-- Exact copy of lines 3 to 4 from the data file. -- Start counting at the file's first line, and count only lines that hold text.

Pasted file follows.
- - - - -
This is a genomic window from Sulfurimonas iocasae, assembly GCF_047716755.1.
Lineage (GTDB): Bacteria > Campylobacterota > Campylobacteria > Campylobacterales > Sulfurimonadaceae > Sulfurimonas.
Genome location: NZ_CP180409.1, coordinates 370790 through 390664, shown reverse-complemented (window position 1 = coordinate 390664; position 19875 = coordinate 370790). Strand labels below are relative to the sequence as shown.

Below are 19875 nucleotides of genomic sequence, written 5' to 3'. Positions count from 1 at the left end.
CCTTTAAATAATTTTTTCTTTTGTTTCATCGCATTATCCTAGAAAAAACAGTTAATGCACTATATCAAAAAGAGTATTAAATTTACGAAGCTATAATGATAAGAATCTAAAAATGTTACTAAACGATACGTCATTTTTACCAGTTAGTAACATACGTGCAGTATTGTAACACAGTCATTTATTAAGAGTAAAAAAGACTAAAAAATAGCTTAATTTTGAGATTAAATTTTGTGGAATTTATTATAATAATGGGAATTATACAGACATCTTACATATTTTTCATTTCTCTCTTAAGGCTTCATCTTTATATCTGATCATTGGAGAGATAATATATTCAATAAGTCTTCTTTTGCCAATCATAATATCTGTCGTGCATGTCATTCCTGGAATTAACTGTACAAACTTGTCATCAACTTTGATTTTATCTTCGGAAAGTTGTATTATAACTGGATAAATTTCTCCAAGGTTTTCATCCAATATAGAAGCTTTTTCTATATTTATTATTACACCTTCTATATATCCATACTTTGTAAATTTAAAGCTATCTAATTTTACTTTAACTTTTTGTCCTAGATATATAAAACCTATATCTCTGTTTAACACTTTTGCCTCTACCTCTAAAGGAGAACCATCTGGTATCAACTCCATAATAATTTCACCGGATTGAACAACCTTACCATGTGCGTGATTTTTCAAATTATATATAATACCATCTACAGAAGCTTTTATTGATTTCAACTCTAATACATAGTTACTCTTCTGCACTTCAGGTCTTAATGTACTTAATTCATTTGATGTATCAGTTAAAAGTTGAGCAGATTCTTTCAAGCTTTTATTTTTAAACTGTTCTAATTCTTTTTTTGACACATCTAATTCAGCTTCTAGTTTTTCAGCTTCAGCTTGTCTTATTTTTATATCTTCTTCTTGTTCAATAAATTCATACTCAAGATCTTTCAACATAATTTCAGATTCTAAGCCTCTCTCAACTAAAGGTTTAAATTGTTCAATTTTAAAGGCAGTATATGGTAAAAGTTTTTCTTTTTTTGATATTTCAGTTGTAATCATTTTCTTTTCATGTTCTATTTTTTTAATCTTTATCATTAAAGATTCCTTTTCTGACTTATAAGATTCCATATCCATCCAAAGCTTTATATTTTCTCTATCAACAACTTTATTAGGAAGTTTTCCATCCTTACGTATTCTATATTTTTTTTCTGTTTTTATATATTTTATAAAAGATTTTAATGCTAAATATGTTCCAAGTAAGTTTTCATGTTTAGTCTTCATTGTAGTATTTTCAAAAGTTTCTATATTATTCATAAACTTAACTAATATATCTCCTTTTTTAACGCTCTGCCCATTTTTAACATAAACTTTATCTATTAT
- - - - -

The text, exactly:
Genome location: NZ_CP180409.1, coordinates 370790 through 390664, shown reverse-complemented (window position 1 = coordinate 390664; position 19875 = coordinate 370790). Strand labels below are relative to the sequence as shown.

Below are 19875 nucleotides of genomic sequence, written 5' to 3'. Positions count from 1 at the left end.